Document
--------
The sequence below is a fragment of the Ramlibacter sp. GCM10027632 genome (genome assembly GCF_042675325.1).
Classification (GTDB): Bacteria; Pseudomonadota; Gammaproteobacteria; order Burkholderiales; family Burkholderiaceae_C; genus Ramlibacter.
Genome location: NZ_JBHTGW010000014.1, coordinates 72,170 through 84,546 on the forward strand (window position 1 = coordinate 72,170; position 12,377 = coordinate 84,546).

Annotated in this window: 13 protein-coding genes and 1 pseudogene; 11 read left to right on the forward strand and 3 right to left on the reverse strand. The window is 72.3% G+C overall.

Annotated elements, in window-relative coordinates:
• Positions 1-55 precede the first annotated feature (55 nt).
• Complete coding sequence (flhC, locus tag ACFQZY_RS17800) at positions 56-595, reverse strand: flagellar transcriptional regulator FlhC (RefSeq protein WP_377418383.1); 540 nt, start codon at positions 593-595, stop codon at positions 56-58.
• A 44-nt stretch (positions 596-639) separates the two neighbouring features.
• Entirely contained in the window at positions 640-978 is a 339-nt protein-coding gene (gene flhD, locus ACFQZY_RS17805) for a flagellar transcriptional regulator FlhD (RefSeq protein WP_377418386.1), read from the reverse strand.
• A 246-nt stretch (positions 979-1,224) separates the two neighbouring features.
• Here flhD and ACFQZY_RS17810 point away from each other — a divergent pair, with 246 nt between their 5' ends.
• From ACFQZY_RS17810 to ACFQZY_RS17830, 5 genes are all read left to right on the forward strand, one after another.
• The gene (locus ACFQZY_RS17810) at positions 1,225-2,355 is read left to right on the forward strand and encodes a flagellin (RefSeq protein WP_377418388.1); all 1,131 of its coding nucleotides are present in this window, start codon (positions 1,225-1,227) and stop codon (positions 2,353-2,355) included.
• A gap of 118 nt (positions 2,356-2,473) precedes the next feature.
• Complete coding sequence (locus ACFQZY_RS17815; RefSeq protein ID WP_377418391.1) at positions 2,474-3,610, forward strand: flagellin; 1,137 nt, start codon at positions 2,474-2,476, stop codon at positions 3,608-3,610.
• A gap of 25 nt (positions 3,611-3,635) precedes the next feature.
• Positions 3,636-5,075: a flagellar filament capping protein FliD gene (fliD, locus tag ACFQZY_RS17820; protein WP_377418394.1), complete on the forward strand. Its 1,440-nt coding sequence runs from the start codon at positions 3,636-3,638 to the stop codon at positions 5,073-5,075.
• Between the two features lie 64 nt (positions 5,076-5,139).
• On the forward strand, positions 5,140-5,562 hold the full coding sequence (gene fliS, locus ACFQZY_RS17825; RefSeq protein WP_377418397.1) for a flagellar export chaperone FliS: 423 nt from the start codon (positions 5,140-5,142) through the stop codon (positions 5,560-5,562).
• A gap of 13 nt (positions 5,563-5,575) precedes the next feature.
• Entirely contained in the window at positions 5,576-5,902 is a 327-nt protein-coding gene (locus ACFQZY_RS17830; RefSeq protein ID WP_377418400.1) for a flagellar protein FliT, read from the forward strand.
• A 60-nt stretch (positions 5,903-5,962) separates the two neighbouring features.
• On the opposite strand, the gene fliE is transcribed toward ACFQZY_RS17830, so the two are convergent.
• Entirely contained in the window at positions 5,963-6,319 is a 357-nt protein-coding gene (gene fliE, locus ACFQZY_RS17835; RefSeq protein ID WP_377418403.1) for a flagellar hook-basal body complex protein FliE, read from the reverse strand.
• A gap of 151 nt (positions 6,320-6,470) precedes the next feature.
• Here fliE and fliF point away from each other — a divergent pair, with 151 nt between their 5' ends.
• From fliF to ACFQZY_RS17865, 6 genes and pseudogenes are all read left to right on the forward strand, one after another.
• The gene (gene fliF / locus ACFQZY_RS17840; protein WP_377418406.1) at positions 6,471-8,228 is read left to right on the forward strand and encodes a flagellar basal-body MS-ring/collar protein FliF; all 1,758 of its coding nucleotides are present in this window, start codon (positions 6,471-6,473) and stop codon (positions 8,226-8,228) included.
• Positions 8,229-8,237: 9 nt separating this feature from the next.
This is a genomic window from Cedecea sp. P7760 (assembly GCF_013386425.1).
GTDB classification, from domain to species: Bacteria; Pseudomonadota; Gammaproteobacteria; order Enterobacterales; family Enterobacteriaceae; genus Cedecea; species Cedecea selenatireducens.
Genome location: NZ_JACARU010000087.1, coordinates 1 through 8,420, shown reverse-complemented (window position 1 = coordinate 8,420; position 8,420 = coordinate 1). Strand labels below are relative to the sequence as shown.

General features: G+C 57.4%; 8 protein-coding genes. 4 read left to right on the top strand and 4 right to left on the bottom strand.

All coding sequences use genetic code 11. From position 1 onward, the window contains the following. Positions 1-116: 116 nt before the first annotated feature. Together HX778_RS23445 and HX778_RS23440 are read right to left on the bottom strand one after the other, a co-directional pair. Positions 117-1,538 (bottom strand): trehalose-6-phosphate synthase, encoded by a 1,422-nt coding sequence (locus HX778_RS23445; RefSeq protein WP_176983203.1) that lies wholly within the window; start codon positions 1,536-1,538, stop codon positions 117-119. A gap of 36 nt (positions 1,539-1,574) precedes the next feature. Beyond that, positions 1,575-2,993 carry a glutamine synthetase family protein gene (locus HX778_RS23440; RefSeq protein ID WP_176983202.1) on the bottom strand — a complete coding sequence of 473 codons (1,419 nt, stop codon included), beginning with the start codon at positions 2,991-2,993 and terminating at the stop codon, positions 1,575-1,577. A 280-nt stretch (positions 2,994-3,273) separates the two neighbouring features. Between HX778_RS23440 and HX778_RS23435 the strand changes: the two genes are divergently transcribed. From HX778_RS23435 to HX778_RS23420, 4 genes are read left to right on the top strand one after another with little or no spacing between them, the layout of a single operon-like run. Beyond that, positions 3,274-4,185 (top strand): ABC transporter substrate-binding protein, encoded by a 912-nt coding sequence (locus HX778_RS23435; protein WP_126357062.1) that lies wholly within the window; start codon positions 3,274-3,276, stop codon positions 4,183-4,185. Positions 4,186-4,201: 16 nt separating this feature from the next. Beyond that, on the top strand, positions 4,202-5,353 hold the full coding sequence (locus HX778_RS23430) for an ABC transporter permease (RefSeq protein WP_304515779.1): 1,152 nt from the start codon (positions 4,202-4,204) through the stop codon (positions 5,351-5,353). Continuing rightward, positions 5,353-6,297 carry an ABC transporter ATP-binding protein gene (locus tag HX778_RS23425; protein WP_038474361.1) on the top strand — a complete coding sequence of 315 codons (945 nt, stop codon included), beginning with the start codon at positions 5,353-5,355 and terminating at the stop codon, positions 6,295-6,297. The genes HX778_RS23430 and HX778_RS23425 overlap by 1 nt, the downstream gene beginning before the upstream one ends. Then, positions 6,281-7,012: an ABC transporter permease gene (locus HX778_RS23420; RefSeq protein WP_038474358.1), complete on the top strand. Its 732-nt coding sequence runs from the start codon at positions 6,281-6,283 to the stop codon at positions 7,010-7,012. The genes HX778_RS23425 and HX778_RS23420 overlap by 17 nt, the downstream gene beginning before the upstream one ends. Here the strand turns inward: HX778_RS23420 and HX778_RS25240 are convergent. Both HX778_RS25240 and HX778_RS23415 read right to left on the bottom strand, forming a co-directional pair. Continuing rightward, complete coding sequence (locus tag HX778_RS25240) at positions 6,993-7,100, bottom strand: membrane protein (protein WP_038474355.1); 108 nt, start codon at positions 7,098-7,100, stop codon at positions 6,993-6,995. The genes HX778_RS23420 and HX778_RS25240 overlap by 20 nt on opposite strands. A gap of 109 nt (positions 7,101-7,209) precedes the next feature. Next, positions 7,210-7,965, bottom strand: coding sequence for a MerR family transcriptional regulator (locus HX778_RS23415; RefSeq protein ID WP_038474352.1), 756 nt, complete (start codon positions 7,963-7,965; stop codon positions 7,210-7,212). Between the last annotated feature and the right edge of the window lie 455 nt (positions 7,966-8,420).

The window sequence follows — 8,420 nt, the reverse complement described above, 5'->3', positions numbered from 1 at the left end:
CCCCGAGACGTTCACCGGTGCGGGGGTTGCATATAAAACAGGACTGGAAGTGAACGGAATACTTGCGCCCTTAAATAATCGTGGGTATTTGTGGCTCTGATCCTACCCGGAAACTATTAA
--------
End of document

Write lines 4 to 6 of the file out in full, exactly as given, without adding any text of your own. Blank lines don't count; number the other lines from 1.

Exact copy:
Annotated in this window: 13 protein-coding genes and 1 pseudogene; 11 read left to right on the forward strand and 3 right to left on the reverse strand. The window is 72.3% G+C overall.

Annotated elements, in window-relative coordinates:
• Positions 1-55 precede the first annotated feature (55 nt).